The concert jumped back to the early 20th century in musical history to snag Charles Ives’ 1914 Sonata No. 3 for violin and piano. Ives’ compositions baffled his contemporaries as well as the next generation of musicians (and many even now). This work is an example of why, with its mosaic of musical styles, from 19th century romanticism and bits of music of his era such as hoedowns and familiar church hymns, all combined with an advanced taste of the modernism that wouldn’t come into common use for another 50 years or so. In Memos, a collection of his random writings published posthumously, the composer himself denigrated this, his longest sonata, for the pairing. He called it a “weak sister,” among many other disparaging remarks. He must have been talking about the structure of the sonata considering that he stole most of the music from his earlier works for organ, flavored with the Sunday mornings hymns that permeate many of his other works.

Violinist (and artistic director) Maria Schleuning and pianist Liudmila Georgievskaya did an excellent job in connecting Ives’ disparate stylistic ramblings, smoothing them together seamlessly. Both are superb artists and they seemed to meld in this performance. Balance was always on the mark, which is important in this work made up of so many assembled and evenly distributed fragments. By the time we arrived at the hushed ending with an unadorned reading of the revival hymn, “I Need Thee Every Hour,” we were sold on Ives’ unique and unconventional style.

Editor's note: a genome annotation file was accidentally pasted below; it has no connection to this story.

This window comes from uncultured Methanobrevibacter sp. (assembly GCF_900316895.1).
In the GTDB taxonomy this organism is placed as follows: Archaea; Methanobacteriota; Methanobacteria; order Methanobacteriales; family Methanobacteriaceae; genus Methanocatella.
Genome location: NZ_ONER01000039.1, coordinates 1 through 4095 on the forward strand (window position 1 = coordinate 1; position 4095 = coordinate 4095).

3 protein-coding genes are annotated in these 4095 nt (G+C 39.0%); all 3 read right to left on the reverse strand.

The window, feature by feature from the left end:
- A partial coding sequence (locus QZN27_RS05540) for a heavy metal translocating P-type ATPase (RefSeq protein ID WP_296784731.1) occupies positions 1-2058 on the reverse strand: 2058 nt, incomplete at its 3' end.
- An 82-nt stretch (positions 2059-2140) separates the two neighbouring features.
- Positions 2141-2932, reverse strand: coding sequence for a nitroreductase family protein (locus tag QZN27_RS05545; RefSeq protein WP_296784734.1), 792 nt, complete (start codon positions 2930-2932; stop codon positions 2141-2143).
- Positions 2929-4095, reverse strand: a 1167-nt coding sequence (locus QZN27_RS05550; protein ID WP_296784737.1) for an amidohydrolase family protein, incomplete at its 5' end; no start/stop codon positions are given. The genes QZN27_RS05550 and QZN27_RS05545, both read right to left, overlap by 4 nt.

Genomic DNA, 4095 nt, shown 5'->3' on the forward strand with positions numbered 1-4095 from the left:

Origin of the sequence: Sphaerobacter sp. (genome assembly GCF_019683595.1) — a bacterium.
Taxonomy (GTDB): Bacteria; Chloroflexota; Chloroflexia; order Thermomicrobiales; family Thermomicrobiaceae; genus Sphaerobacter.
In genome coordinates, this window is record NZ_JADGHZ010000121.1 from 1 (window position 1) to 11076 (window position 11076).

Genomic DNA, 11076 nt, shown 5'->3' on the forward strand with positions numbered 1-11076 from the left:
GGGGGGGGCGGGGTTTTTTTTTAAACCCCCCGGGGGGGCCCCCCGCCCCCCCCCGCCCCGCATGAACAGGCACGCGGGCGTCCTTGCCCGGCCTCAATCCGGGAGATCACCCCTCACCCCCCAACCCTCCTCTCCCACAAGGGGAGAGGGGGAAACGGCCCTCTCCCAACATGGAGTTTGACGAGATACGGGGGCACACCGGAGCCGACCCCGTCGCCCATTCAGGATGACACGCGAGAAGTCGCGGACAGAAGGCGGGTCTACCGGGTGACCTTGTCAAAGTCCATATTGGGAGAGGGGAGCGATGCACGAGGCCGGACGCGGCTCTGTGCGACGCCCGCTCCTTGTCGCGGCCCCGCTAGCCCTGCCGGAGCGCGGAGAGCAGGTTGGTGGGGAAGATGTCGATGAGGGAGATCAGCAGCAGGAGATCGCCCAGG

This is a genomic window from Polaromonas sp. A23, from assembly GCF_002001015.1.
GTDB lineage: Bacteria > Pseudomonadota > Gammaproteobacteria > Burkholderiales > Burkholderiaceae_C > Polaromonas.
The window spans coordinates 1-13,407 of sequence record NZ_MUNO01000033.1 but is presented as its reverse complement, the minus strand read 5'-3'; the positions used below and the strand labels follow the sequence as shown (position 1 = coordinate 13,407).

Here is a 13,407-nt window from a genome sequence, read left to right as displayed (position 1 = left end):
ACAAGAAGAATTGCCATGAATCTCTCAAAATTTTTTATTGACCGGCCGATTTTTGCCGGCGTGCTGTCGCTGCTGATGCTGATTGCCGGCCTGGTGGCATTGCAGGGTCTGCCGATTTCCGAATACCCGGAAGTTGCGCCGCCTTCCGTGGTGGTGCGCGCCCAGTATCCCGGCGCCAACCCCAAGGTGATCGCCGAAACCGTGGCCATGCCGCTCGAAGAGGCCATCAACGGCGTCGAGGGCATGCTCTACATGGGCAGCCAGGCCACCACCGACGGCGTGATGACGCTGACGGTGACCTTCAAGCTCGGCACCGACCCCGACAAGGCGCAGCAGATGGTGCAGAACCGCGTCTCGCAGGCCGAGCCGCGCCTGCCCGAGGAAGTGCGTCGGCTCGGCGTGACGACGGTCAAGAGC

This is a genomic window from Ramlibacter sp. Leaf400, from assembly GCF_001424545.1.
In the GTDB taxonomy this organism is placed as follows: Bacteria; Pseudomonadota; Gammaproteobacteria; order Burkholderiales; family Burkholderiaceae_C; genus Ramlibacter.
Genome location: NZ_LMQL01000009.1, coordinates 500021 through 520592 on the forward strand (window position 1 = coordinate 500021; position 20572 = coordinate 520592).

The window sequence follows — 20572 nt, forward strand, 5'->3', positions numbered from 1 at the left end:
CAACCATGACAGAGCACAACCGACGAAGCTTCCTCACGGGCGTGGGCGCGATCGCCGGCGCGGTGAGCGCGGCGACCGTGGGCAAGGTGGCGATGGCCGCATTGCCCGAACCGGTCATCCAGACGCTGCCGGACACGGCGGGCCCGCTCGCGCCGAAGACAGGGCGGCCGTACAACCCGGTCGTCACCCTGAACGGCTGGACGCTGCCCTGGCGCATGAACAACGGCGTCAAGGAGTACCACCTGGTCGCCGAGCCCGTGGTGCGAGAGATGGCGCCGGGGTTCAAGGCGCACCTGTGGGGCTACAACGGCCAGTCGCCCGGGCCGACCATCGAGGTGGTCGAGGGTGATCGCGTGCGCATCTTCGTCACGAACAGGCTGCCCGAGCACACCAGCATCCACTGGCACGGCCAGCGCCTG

Most books on modern music start out with Debussy and end with the date of publication. He was represented here by his late-period Trio, a sonata for flute, viola and harp. Flutist Helen Blackburn, violist Barbara Sudweeks and harpist Emily Levin gave it an evocative rendition, bringing out Debussy’s unmistakable impressionistic voice. This was especially true of Blackburn, who brought an artist’s palette of different colors and washes to what she played. So did the others, in their own way, but the flute has a wider range of possibilities for such expressive colorings than the viola or harp. However, the ensemble is perfectly suited to Debussy’s music, with the rich sounds of the viola, the flexibility of the flute and the more ephemeral harp — as opposed to the percussiveness of the piano. You would think that Debussy would have written for this combination, considering his extensive use of the flute and harp in solo, chamber and orchestral works. But, alas, this was the only one.